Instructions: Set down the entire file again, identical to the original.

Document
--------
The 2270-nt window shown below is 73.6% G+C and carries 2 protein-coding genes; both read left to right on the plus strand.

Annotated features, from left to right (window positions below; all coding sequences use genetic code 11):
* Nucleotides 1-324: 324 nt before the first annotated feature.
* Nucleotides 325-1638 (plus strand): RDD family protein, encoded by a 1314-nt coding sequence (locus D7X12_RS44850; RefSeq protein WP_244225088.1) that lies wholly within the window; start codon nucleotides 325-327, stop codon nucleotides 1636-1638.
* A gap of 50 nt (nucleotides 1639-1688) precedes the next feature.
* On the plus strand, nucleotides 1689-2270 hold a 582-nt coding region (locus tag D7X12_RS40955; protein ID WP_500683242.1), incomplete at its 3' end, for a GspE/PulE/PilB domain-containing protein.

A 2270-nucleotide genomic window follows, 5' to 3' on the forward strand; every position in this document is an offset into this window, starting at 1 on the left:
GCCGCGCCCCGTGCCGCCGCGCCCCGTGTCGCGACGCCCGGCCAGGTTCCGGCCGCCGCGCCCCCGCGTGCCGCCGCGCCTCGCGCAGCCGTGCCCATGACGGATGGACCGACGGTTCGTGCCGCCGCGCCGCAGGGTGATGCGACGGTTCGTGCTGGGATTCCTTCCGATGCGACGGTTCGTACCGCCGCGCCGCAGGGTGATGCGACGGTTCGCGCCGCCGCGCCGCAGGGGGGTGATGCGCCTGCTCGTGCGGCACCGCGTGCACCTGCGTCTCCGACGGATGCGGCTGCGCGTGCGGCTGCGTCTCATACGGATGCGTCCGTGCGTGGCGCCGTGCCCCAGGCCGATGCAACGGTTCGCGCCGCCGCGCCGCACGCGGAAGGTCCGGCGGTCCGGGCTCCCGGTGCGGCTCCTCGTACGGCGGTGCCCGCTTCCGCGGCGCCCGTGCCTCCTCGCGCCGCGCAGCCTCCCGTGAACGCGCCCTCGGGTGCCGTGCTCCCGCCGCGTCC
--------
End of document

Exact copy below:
The 2270-nt window shown below is 73.6% G+C and carries 2 protein-coding genes; both read left to right on the plus strand.

Annotated features, from left to right (window positions below; all coding sequences use genetic code 11):
* Nucleotides 1-324: 324 nt before the first annotated feature.
* Nucleotides 325-1638 (plus strand): RDD family protein, encoded by a 1314-nt coding sequence (locus D7X12_RS44850; RefSeq protein WP_244225088.1) that lies wholly within the window; start codon nucleotides 325-327, stop codon nucleotides 1636-1638.
* A gap of 50 nt (nucleotides 1639-1688) precedes the next feature.
* On the plus strand, nucleotides 1689-2270 hold a 582-nt coding region (locus tag D7X12_RS40955; protein ID WP_500683242.1), incomplete at its 3' end, for a GspE/PulE/PilB domain-containing protein.

A 2270-nucleotide genomic window follows, 5' to 3' on the forward strand; every position in this document is an offset into this window, starting at 1 on the left:
GCCGCGCCCCGTGCCGCCGCGCCCCGTGTCGCGACGCCCGGCCAGGTTCCGGCCGCCGCGCCCCCGCGTGCCGCCGCGCCTCGCGCAGCCGTGCCCATGACGGATGGACCGACGGTTCGTGCCGCCGCGCCGCAGGGTGATGCGACGGTTCGTGCTGGGATTCCTTCCGATGCGACGGTTCGTACCGCCGCGCCGCAGGGTGATGCGACGGTTCGCGCCGCCGCGCCGCAGGGGGGTGATGCGCCTGCTCGTGCGGCACCGCGTGCACCTGCGTCTCCGACGGATGCGGCTGCGCGTGCGGCTGCGTCTCATACGGATGCGTCCGTGCGTGGCGCCGTGCCCCAGGCCGATGCAACGGTTCGCGCCGCCGCGCCGCACGCGGAAGGTCCGGCGGTCCGGGCTCCCGGTGCGGCTCCTCGTACGGCGGTGCCCGCTTCCGCGGCGCCCGTGCCTCCTCGCGCCGCGCAGCCTCCCGTGAACGCGCCCTCGGGTGCCGTGCTCCCGCCGCGTCC